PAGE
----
The behavioral economics and neuroeconomics of disordered gambling: A policy-focused survey of research

Abstract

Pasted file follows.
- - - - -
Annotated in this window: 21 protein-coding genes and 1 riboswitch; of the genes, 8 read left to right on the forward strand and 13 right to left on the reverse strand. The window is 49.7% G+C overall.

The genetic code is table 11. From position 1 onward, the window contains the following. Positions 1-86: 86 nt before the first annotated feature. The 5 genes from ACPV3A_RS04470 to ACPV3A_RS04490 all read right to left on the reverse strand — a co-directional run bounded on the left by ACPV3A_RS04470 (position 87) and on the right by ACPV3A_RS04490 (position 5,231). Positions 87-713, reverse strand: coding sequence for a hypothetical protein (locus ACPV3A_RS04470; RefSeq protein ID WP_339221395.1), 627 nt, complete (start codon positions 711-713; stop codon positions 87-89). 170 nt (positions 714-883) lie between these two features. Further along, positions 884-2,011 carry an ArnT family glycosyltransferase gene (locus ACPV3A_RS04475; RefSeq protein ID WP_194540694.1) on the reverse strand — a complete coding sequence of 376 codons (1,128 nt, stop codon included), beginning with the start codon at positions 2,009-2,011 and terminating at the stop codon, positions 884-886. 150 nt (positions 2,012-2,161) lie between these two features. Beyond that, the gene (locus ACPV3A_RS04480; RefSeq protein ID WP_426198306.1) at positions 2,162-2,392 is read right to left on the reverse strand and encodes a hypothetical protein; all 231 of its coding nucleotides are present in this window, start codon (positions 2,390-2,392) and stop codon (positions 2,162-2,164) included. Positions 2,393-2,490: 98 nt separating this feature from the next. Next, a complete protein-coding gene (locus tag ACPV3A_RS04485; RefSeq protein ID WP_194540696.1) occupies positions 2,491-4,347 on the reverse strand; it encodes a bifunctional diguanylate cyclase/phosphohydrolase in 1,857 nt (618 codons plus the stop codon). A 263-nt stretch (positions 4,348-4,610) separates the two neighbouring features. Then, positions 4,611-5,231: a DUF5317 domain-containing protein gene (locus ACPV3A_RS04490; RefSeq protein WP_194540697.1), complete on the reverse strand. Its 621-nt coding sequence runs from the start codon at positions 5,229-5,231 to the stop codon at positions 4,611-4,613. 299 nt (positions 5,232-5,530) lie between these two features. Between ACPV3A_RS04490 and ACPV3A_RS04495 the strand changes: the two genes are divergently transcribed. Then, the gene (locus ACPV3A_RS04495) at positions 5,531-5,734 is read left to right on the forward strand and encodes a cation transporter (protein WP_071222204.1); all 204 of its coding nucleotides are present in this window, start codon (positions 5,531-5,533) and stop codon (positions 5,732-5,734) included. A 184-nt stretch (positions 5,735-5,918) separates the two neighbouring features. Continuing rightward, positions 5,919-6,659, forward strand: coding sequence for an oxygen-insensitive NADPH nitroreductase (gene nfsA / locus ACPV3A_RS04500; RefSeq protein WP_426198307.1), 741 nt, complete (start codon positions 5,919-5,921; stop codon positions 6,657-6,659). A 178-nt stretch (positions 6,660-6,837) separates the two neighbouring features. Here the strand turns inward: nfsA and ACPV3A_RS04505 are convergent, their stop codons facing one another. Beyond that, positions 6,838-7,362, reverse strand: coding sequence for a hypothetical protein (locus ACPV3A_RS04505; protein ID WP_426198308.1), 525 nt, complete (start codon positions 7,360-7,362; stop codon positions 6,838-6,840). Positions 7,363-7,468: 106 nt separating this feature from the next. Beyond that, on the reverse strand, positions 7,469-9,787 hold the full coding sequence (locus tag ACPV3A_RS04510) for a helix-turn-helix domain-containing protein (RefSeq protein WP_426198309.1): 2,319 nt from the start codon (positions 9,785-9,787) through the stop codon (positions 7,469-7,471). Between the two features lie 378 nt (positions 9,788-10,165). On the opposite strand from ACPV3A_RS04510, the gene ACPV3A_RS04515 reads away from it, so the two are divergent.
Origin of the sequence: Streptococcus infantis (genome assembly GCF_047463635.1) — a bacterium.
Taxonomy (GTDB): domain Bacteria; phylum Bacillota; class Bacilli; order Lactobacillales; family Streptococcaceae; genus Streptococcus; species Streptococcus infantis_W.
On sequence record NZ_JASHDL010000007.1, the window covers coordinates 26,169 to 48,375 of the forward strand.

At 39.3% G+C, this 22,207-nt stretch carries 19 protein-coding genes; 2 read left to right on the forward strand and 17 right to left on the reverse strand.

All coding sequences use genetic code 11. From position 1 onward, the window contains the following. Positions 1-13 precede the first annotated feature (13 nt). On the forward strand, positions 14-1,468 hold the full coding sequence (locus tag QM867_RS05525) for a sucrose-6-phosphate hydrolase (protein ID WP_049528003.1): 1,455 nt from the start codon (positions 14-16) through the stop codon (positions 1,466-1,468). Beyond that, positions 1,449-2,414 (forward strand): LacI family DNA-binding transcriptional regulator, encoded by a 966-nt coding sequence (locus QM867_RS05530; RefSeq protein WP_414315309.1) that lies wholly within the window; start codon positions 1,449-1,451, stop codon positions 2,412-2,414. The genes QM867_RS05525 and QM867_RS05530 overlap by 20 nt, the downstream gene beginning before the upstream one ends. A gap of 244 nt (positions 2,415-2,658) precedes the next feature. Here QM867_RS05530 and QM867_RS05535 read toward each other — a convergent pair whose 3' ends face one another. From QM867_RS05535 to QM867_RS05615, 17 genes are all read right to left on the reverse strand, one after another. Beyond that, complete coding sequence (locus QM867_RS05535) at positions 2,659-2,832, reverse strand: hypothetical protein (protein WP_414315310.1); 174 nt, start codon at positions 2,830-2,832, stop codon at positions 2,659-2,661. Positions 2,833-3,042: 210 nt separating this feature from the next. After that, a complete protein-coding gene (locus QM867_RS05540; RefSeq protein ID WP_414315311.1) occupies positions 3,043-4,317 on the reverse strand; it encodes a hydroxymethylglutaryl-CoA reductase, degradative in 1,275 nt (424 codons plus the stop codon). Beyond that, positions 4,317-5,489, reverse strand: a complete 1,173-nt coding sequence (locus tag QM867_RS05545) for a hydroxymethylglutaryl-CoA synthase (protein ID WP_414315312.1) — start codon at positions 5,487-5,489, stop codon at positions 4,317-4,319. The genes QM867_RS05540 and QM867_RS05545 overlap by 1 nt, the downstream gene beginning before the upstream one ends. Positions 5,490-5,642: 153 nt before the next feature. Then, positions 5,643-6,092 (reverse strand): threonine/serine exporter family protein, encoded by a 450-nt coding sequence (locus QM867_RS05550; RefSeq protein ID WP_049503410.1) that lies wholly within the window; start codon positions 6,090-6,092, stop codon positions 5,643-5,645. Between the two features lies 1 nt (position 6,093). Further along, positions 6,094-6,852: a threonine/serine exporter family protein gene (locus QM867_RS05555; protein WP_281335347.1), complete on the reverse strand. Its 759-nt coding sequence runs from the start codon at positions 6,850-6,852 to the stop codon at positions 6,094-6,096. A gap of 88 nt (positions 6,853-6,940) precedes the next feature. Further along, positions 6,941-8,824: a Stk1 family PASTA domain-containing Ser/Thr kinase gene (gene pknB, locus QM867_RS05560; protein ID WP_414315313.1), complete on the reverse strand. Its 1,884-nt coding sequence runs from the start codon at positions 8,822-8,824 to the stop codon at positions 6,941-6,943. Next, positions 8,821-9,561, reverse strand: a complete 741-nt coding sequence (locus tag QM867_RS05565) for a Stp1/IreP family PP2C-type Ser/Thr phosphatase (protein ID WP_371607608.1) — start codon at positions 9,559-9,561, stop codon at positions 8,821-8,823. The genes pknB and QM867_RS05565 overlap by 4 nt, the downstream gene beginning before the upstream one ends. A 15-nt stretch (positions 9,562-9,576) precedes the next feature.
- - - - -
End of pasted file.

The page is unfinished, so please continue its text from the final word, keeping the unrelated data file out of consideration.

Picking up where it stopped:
Examines gambling and problem gambling from a perspective of Behavioral Economics – what people actually do with their finances in various situations. Describes three Behavioural Economic theories of addiction that look at cost-benefit relationships v behavioural alternatives (Loewenstein's model); avoidance of addiction by setting personal rules (Ainslie's theory); and the propensity for people to maximise short-term rather than long-term utility (Rachlin's theory).

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